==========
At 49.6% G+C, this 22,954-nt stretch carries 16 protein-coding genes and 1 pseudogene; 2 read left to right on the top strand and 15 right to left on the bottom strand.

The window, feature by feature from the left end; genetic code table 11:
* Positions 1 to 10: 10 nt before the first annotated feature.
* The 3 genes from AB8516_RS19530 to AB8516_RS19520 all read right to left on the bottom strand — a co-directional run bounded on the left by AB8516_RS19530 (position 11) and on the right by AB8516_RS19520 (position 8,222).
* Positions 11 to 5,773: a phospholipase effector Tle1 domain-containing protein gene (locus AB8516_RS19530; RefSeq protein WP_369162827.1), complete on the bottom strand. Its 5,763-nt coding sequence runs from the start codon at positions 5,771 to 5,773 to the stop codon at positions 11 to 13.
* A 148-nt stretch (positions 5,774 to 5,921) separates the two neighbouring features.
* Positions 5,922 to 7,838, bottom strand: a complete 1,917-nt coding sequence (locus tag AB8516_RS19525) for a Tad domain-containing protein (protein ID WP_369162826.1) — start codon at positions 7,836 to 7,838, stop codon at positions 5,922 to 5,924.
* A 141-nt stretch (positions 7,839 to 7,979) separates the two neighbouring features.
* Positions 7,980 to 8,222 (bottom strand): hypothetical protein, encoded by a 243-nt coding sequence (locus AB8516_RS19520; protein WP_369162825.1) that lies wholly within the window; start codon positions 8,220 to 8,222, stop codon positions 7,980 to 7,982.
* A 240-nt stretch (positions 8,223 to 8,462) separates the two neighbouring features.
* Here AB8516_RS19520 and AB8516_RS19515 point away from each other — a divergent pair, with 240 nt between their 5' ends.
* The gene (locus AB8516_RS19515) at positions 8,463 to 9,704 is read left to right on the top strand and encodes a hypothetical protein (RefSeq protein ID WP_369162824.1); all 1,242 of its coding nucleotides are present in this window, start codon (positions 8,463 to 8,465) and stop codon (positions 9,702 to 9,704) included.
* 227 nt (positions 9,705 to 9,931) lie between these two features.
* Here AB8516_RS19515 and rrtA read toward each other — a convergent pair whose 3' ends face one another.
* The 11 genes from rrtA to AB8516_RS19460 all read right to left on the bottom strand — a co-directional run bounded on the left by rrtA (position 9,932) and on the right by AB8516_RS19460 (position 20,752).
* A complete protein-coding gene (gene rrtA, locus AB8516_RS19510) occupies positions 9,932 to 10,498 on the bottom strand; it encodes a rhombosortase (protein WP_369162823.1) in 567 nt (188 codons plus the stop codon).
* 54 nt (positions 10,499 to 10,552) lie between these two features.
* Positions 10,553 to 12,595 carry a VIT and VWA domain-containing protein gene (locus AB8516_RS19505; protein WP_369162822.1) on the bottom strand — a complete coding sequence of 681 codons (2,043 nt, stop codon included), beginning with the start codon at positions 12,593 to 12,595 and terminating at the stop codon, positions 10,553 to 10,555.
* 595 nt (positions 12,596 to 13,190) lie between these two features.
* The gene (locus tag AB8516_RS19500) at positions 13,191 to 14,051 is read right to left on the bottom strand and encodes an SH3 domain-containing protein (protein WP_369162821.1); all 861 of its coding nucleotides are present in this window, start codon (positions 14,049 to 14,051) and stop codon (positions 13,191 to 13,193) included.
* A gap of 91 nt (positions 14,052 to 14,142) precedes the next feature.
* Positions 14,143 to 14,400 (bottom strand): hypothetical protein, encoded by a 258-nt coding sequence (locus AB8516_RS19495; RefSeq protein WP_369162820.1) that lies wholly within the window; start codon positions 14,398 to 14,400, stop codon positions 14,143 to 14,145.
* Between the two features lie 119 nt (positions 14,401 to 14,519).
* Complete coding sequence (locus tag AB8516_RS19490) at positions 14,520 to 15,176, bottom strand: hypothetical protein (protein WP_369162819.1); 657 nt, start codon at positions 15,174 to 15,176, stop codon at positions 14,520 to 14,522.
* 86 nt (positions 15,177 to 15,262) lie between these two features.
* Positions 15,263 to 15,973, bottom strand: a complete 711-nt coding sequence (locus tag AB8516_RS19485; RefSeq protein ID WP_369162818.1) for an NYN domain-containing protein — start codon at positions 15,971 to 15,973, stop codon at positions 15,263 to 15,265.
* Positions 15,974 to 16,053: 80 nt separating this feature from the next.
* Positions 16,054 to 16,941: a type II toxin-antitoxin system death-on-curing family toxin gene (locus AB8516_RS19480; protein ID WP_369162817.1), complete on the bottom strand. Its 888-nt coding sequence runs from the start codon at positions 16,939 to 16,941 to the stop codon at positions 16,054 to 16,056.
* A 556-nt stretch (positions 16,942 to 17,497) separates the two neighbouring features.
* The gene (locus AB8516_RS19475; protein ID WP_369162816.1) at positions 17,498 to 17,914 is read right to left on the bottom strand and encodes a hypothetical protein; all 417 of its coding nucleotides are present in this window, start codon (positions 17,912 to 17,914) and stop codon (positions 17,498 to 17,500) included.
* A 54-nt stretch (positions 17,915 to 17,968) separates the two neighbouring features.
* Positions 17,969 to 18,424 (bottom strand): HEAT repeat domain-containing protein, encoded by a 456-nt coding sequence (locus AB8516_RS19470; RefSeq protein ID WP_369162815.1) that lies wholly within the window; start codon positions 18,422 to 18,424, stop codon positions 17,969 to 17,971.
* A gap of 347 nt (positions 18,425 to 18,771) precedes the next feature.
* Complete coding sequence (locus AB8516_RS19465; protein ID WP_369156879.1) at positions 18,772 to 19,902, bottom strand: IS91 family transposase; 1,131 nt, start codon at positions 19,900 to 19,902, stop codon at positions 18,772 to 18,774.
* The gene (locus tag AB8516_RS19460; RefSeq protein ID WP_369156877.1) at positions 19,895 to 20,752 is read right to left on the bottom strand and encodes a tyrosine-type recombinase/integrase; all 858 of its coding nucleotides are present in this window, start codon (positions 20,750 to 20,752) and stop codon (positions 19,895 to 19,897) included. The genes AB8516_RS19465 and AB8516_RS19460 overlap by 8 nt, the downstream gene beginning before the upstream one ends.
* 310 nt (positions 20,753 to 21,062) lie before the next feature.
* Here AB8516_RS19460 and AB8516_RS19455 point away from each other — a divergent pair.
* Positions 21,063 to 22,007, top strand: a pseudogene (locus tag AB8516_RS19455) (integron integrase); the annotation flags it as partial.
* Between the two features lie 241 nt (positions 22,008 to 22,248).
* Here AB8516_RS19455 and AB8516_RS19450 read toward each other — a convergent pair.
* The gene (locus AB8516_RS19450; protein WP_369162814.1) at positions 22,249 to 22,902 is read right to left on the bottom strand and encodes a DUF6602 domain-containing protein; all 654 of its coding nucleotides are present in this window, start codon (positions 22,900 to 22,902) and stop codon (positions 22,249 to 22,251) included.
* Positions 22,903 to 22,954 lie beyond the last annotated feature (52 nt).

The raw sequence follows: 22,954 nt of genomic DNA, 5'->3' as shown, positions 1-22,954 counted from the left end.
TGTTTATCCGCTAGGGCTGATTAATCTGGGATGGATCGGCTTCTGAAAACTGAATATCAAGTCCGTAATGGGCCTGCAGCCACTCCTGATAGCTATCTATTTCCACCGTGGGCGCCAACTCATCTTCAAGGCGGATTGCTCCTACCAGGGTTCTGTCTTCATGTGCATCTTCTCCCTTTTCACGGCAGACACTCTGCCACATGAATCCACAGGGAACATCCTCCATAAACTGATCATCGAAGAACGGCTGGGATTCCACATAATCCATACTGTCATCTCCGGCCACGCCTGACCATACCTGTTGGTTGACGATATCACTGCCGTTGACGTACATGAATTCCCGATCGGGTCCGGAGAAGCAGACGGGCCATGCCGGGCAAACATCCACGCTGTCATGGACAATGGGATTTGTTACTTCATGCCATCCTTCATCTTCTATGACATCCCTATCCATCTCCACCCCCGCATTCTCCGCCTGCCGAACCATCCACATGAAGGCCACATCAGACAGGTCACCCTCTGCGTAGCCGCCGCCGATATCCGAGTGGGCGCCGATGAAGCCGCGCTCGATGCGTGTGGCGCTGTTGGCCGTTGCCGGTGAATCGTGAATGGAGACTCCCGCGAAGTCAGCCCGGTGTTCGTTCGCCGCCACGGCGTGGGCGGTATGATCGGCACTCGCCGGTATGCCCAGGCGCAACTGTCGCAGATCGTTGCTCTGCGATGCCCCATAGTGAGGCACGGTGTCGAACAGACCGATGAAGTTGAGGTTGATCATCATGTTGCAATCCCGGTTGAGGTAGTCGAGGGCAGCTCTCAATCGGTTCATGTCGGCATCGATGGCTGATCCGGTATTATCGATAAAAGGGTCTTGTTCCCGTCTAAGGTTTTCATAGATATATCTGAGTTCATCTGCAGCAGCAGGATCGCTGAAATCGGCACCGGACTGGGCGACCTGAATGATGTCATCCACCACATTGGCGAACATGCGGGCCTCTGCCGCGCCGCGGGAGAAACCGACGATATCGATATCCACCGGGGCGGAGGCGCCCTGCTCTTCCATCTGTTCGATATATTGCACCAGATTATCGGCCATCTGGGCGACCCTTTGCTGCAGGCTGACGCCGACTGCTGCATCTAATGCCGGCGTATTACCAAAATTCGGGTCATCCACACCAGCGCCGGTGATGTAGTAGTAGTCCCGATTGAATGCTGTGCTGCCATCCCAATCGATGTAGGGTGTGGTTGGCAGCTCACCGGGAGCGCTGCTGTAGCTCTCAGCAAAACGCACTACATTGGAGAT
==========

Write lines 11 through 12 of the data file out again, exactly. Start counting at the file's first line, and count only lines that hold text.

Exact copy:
* Here AB8516_RS19520 and AB8516_RS19515 point away from each other — a divergent pair, with 240 nt between their 5' ends.
* The gene (locus AB8516_RS19515) at positions 8,463 to 9,704 is read left to right on the top strand and encodes a hypothetical protein (RefSeq protein ID WP_369162824.1); all 1,242 of its coding nucleotides are present in this window, start codon (positions 8,463 to 8,465) and stop codon (positions 9,702 to 9,704) included.